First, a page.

WASHINGTON — On a busy intersection in Washington, an artist is painting a massive mural of Judge Ketanji Brown Jackson — who will soon be sworn in as the first Black woman to serve on the U.S Supreme Court.
Nia Keturah Calhoun says that the mural is, not only a tribute to Judge Jackson, but to African-American ancestry.
“I am a Black girl with an African name. So to see a woman ascend to those heights, it means a lot to me,” Calhoun said.
Calhoun also said that the mural serves as an ode to African-American History and culture.
“She’s actually facing the rising sun because I wanted it to feel like she was, you know, optimism and hope for a brand new day. And to hit at the Negro national anthem facing the rising sun,” Calhoun said. “There’s this really great movement, Africobra, that would have been really prominent when Judge Jackson was born in the 60s and the 70s, so I really wanted to submit her in that black art history.”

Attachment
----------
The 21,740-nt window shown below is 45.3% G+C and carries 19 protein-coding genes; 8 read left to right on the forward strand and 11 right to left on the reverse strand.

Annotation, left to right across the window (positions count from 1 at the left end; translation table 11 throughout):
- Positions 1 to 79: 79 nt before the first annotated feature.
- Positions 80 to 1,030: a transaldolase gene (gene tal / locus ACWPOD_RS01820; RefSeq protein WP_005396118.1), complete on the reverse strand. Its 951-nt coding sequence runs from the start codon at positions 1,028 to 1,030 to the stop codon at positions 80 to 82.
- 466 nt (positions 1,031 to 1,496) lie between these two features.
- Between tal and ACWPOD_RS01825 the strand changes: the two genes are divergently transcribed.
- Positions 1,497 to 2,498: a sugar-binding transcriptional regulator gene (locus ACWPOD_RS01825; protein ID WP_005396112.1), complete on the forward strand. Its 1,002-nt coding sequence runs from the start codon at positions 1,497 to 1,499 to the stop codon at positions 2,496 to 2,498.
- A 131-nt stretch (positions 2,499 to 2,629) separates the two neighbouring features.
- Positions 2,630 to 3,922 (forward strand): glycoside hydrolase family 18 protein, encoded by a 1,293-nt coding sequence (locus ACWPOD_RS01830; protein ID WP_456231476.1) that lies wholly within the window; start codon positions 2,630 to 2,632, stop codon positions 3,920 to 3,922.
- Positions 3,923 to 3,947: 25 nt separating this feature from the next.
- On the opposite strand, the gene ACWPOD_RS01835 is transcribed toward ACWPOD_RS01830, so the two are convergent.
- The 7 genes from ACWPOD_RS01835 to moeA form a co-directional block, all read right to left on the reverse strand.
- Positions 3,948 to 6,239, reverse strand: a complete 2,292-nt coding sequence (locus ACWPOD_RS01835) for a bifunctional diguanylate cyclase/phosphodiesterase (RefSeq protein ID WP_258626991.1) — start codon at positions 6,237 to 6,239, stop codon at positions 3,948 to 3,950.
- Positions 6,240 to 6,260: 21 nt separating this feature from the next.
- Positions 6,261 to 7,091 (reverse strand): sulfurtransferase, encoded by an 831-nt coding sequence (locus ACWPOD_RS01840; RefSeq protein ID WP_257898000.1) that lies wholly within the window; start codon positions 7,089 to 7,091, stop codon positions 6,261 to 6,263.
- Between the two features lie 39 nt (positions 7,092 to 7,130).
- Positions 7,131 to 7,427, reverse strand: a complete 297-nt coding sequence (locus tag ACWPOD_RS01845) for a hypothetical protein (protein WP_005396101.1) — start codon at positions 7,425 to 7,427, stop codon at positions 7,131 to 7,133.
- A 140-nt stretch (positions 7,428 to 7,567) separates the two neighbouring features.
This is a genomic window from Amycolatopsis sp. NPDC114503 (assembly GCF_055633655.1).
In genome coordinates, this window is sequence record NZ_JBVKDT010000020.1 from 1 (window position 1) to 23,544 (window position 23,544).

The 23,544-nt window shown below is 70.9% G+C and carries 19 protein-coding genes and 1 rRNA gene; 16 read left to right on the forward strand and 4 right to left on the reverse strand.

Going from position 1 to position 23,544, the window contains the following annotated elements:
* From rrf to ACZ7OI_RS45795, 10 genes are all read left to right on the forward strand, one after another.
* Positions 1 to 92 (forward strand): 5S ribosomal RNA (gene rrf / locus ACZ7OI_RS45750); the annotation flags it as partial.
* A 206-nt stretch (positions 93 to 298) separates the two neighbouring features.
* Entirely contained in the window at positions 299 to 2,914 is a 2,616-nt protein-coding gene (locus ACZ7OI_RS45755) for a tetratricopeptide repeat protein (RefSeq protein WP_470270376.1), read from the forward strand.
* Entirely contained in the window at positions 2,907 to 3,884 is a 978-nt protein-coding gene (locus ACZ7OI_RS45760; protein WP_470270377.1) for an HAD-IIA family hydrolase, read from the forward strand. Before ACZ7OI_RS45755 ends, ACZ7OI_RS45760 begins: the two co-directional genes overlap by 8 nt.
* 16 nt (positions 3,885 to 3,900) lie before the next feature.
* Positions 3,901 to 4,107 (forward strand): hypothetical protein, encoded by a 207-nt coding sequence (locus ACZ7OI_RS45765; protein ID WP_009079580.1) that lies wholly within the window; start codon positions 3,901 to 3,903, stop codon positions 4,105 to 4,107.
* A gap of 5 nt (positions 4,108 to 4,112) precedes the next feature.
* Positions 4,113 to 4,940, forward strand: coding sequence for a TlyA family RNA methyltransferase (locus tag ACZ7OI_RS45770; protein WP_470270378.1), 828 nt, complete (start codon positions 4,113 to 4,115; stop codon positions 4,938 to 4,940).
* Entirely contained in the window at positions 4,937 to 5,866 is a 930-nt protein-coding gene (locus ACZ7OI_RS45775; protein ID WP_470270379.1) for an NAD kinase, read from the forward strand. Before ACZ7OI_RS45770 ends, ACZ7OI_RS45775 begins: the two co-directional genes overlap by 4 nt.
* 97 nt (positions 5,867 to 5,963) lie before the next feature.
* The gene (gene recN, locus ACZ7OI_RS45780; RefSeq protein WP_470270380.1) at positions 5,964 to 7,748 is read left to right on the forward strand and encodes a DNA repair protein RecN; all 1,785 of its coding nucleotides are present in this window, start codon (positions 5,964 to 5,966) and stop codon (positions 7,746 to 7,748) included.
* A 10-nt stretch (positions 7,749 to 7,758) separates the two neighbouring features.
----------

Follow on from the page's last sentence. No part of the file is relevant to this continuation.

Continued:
Local admirers, such as DC resident Yvette Woods, say the mural is especially meaningful to the diverse community in Washington, where Black people represent 45% of the population.
“It would be nice if they could put more of them up in other communities that, I think, really need it more,” Woods said.
Woods said that art is a great way to share the historic nature of Judge Jackson’s confirmation to the high court.
“Some people say I don’t understand why it’s such a big deal, it’s a big deal,” Woods said.
Calhoun echoed those same sentiments.
“Racism still exists, sexism still exists, but she’s a brand new day and we’re hopeful for what’s going to come along,” Calhoun said.